Auto shops crowd the corner of University Avenue and 39th Street in City Heights, two blocks from Interstate 15. Down the alley behind Valvoline Instant Oil Change, past densely-packed apartments and the wide asphalt lot of Standard Plumbing and Industrial Supply, is an unexpected sight. Green plants grow riotous, pushing through the gaps in a chain-link fence.
A hand-painted sign reads: “The Revolutionary Grower’s Garden.” A breeze clinks another sign against the fence: “Everyone’s welcome here.”
The plumbing store owners lend the lot — once empty and overgrown with weeds — to the Black Panther Party of San Diego. Over the past six years, volunteer gardeners coaxed life from nearly every inch. The caretakers now squeeze between tightly-packed beds and towers of pots as they work together to tend them.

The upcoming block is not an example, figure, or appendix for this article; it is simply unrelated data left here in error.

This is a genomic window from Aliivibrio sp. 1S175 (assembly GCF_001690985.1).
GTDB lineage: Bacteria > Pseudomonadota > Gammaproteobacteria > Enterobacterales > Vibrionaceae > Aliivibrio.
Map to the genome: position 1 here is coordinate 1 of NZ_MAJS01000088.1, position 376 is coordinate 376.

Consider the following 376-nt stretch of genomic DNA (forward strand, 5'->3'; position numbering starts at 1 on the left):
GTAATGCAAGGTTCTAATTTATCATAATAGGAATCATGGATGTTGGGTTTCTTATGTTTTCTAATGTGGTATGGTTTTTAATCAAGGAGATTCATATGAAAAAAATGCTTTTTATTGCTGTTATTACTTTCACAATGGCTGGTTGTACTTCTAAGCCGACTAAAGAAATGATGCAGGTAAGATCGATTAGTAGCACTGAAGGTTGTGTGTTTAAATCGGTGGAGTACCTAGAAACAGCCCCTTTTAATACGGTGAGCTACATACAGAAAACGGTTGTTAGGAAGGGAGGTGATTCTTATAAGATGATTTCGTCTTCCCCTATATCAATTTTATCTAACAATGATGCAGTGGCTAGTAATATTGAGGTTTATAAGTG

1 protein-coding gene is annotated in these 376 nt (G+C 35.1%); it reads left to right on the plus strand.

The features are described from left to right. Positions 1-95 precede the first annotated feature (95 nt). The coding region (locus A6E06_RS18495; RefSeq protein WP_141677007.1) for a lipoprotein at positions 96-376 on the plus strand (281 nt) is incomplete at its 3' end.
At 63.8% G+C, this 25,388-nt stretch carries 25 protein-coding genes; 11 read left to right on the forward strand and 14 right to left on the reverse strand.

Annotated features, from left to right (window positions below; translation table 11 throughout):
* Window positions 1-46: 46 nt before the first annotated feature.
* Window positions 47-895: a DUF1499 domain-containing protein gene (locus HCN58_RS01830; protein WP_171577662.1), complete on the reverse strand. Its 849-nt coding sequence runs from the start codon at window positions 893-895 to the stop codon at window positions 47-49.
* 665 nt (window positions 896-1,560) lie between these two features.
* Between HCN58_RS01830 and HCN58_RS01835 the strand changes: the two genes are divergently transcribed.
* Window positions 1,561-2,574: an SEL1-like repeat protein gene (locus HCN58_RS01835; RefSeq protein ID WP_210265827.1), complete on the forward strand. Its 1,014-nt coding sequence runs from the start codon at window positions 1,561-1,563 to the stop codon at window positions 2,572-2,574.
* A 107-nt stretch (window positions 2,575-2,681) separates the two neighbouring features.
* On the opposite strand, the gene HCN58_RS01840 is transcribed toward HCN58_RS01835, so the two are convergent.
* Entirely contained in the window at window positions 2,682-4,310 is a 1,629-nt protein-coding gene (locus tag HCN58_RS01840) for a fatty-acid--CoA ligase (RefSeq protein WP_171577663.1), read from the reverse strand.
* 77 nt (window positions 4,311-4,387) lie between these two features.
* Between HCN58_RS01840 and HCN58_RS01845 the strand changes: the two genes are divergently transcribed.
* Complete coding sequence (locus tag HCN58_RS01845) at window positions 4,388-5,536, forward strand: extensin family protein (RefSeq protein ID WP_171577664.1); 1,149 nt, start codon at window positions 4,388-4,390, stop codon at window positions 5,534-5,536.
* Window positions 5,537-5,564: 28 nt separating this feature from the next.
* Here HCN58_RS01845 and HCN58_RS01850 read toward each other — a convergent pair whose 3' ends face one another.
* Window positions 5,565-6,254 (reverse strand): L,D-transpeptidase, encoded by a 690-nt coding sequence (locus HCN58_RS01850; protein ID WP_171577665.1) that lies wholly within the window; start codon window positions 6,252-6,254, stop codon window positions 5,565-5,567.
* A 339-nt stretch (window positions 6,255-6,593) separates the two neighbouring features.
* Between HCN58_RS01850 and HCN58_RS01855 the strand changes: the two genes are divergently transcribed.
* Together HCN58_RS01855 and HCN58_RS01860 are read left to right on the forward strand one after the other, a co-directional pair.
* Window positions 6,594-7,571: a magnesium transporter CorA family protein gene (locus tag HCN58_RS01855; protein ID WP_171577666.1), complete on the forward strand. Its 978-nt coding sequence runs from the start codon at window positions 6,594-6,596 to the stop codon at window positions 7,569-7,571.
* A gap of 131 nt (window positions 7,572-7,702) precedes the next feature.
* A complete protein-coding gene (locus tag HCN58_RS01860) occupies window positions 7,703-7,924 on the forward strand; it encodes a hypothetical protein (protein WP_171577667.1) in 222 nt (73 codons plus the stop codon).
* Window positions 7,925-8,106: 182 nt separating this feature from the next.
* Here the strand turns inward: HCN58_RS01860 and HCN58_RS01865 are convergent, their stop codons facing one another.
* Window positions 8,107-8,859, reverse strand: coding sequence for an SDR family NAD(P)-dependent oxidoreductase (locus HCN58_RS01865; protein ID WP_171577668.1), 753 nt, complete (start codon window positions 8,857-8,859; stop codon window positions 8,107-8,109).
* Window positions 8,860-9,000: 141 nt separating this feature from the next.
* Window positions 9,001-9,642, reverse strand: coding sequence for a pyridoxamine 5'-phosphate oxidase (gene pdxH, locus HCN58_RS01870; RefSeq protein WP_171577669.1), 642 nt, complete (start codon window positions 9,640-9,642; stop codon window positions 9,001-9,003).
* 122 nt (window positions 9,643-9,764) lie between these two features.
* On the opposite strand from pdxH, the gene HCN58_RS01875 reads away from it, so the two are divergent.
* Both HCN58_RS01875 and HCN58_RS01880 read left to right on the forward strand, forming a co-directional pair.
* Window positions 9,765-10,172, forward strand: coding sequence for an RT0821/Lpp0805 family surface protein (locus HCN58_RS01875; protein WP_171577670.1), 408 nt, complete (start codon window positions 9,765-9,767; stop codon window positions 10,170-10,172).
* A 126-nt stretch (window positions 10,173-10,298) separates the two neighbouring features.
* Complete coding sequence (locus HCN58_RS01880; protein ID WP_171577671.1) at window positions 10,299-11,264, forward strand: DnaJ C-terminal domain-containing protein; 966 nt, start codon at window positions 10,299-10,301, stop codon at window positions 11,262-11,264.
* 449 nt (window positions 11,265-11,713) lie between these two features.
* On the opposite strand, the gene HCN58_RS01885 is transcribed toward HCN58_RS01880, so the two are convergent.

Now, in October, the kale is going strong. Potatoes are sprouting. Flowers and squash, different kinds of peppers, eggplants and herbs spring from the same beds together.
It’s one of many ways the garden differs from large-scale agriculture, which usually grows one crop on vast tracts of land, depleting the soil of nutrients.
On the surface, they are watering, creating compost from their food scraps, seeding and harvesting. Whether volunteers know it or not, they are also making the neighborhood more resilient to climate change, which is expected to overburden lower-income communities of color like City Heights.
They call it a teaching garden. The group works together to share the labor of tending to it and the knowledge needed. Volunteers can — and